One of the common things real estate brokers and agents say to me is, "We’re so behind as an industry when it comes to using technology."

I always make it a point to clearly disagree with anyone who says that.

Last week, I was asked to present at the Global Strategic Management Institute’s Social Media Summit in Las Vegas. It’s an event that is attended by the digital social teams of Fortune 500 companies. Lot’s of non-real estate industries were represented there.

One of the common things real estate brokers and agents say to me is, "We’re so behind as an industry when it comes to using technology."

I always make it a point to clearly disagree with anyone who says that.

Last week, I was asked to present at the Global Strategic Management Institute’s Social Media Summit in Las Vegas. It’s an event that is attended by the digital social teams of Fortune 500 companies. Lot’s of non-real estate industries were represented there.

They were facing many of the exact same issues I hear about from real estate professionals at industry events like Inman Real Estate Connect or RETechSouth.

Teams were intensely curious about return on investment. They were overwhelmed with the ever-increasing tool set that is required to operate successfully in the digital environment.

Teams were trying to figure out what "engagement" means for their business. Many teams were seeking ways to work with other internal teams, like legal or management or information technology.

These other industries are no different in terms of how far ahead or behind they are in relation to real estate. In fact, at an individual practitioner level I’d say real estate has the edge.

Of course, my view of the digital capabilities of the real estate industry is a little skewed: If you don’t already know something about technology or analytics, you’re unlikely to talk to me at a conference, even if what you know about digital stuff is simply that you want to know more.

But even that aspirational contact with technology is ahead of many other industries where people outside of a specific silo — be it social media, IT, digital marketing or some other mix of these departments — have no interest or intention, much less aspiration, to learn more.

The real estate industry, by comparison, has many examples at all levels of organizations being directly and deeply involved in digital work. CEOs of franchises, heads of large brokerages and small brokerages, agent teams and solo agents are all well-represented among the digirati of real estate.

The only other industry I know of that has such a broad interest in digital technologies is the emergency management industry: 911 responders, including law enforcement, ambulances, etc.

They’ve taken to social technologies like wildfire in the past few years. But even there, they tend to view technology use from one perspective only, instead of as a transformative opportunity.

The real difference, digitally speaking

What sets the real estate industry apart from other industries, when it comes to digital stuff, is the structure of the industry itself.

Other industries tend to have silos of work that are much more structured and nonporous. As a result, policies and programs are much more centralized, and much more top-down.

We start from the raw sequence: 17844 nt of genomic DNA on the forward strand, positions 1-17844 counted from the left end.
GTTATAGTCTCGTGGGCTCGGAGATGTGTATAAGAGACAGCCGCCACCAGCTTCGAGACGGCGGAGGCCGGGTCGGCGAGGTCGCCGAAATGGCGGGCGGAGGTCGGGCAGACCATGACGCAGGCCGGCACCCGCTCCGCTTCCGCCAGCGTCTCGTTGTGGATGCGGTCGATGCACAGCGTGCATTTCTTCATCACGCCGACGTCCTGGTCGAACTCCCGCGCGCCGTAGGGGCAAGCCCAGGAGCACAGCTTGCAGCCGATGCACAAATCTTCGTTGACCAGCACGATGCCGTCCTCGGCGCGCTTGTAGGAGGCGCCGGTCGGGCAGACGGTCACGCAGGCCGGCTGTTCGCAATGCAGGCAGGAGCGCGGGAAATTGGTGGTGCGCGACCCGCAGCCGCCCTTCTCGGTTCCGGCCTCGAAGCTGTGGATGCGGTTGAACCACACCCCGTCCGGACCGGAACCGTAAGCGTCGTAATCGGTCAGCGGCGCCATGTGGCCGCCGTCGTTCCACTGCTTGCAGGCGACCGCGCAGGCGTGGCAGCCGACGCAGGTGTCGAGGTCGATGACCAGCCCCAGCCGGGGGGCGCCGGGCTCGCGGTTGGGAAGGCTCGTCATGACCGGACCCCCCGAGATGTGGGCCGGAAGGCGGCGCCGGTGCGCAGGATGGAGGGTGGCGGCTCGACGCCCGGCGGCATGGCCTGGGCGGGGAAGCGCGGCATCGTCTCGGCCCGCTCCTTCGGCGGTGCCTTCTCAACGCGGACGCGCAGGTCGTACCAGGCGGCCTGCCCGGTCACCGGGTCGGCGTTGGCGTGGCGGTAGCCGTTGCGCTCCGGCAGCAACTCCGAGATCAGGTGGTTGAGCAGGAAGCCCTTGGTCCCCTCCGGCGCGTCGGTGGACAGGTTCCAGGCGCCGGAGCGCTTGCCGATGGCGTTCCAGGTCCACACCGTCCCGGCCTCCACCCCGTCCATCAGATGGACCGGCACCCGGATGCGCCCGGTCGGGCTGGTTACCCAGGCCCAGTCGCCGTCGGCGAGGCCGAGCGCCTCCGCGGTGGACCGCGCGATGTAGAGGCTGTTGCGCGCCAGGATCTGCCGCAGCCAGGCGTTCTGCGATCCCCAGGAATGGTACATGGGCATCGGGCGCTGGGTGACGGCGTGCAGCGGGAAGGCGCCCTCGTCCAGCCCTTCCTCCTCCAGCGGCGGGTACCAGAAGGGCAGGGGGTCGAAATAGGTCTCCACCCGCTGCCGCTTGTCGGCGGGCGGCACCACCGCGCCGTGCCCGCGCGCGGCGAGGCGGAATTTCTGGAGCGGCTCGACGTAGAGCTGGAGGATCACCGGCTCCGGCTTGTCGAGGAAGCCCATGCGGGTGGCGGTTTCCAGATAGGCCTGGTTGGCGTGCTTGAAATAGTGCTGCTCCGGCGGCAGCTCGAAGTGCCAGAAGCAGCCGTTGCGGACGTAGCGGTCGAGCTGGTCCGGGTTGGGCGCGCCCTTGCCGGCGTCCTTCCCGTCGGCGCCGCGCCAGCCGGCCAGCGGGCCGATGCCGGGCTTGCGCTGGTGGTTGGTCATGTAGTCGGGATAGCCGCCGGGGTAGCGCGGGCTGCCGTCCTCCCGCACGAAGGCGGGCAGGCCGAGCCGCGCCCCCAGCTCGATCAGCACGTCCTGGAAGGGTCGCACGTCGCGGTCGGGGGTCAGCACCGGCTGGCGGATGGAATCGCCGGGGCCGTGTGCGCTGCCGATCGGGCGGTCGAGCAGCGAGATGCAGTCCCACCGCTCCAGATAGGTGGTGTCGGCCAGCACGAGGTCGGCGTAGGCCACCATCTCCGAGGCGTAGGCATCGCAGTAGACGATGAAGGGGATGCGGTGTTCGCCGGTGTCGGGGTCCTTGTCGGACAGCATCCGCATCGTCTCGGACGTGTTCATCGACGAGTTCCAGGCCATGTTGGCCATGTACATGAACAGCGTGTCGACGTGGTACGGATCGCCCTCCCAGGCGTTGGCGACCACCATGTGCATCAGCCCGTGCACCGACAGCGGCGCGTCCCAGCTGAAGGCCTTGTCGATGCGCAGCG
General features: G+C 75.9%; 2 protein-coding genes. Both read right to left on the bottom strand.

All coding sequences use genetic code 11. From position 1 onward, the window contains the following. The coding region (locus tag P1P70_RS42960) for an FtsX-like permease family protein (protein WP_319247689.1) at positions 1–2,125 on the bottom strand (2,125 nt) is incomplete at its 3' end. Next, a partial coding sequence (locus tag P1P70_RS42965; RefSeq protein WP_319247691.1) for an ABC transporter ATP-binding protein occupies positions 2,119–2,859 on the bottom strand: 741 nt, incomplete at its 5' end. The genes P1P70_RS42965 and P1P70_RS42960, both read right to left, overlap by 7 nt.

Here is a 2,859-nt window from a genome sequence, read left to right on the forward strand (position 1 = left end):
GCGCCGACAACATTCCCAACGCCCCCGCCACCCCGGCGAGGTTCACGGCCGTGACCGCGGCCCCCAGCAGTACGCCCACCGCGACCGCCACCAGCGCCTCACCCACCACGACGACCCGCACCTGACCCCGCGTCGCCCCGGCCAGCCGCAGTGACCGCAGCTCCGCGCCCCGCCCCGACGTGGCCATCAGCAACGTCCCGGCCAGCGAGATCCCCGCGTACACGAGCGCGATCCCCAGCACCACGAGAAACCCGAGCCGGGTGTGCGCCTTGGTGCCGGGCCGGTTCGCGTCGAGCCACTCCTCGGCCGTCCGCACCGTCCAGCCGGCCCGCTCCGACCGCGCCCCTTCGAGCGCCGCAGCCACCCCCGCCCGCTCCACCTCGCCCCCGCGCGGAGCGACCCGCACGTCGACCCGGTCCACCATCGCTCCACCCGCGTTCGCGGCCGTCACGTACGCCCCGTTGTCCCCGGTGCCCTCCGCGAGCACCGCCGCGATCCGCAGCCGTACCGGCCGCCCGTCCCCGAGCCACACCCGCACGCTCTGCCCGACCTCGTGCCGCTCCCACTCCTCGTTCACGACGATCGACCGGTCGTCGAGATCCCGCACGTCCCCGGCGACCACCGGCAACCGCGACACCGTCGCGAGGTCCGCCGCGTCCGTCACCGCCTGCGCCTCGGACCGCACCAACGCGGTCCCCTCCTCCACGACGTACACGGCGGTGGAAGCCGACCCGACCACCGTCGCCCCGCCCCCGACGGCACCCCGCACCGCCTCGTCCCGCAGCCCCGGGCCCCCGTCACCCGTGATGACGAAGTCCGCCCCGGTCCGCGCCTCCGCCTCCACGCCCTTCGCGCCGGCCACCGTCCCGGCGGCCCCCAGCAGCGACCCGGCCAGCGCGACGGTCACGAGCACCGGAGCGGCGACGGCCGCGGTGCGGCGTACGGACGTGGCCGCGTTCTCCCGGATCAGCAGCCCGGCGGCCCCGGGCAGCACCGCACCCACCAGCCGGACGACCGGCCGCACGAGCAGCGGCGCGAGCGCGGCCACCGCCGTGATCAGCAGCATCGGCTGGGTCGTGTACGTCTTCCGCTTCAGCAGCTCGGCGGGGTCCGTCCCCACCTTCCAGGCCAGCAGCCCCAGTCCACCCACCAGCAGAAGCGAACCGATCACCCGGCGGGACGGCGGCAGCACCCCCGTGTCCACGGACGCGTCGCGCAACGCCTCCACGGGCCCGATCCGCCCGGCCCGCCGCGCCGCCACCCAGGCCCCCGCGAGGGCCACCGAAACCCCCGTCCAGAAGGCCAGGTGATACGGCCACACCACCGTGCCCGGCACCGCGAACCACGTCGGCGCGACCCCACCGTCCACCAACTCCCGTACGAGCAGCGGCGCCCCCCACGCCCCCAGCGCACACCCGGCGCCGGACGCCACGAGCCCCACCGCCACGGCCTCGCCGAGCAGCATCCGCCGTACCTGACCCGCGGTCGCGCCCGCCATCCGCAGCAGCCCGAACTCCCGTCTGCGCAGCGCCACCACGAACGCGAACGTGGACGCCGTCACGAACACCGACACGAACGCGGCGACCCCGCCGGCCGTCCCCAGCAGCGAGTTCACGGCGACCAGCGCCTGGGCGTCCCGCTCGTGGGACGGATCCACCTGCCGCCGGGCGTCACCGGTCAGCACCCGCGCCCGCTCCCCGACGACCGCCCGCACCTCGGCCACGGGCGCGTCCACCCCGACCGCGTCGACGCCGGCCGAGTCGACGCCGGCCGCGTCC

The root of many struggles in implementing social and digital technologies comes from managing the constant change inherent in digital work with the organizational "need" for centralized command and control. This isn’t the case in real estate — at least not in most cases, and definitely not to the same degree.

Because of the nature of the broker/agent relationship, people in real estate are typically free to try out something new whenever they like. In fact, the loose loyalties between broker and agent encourage everyone to constantly try new things to increase the prominence of personal brands.

Sure, the result of everyone trying stuff out willy-nilly creates a bit of chaos. Sure, it’s definitely true that different levels of comprehension and talent with digital tools results in a mishmash of content, tools and platforms in the real estate industry.

But the benefit of all this chaotic activity is that new things are tried constantly. New tools, new approaches and new methods are always being pioneered by people who are unfettered by central planning departments.

The structure of the real estate industry allows for rapid adoption and adaptation of technology in a way that the digital teams of other industries can only dream about.

Lessons from other industries

That said, there are some great things that can be learned to the approach other industries take toward social and digital technologies. The chaotic thrum of activity in the real estate space has its drawbacks and could be refined a little bit.

  • Commitment: When a tool has promise, develop a plan to use it effectively for six months or more in order to really understand and get value from it.
  • Teamwork: Assemble a team of people — whether they are internal or a collection of vendors, contractors and/or consultants — to work on projects together. Sometimes having more than one set of eyes on a project is very helpful.
  • Purpose: Awareness of when an initiative is intended for branding vs. sales makes all the difference in execution.
  • Long-term investment: Having initiatives that are focused on increasing the long-term viability of the organization helps avoid living in a digital hand-to-mouth scenario.
  • The real estate industry I see is not behind other industries in terms of technology adoption. It just has a different structure. In many ways that structure is an advantage.
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